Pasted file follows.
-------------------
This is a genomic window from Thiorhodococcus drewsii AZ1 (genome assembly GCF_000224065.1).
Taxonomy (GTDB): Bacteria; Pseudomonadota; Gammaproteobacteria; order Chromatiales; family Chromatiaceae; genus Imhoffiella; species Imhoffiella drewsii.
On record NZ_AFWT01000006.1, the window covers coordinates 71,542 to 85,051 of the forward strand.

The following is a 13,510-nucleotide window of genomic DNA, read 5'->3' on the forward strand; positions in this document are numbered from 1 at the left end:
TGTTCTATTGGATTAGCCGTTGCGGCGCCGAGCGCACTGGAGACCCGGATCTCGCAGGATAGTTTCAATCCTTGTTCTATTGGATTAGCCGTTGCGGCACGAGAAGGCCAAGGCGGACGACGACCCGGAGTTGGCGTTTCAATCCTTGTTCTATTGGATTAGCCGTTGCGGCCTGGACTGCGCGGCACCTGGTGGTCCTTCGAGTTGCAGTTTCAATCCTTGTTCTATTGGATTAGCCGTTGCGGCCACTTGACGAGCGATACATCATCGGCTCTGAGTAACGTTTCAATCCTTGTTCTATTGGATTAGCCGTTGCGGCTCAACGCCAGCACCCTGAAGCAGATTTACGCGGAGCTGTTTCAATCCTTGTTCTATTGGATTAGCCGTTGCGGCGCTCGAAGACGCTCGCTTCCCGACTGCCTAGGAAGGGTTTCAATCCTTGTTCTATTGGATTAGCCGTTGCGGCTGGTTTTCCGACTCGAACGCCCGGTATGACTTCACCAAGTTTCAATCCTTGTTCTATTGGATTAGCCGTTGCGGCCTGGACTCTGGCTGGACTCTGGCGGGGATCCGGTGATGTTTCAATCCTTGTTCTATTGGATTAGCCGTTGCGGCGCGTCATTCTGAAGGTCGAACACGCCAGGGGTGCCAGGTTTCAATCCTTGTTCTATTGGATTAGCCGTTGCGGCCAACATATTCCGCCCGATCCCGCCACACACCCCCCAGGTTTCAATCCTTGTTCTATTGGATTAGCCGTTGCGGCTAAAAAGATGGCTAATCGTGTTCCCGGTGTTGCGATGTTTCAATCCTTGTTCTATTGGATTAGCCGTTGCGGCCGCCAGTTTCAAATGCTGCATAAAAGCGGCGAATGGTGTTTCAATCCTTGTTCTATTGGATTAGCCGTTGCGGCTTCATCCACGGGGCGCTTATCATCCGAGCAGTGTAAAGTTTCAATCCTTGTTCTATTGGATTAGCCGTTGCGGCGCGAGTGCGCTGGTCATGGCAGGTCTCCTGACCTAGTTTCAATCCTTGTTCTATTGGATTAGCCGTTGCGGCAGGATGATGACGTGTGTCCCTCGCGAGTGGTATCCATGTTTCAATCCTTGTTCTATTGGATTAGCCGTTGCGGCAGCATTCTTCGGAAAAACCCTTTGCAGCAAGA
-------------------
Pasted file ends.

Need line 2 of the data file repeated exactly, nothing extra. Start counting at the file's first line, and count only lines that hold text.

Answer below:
Taxonomy (GTDB): Bacteria; Pseudomonadota; Gammaproteobacteria; order Chromatiales; family Chromatiaceae; genus Imhoffiella; species Imhoffiella drewsii.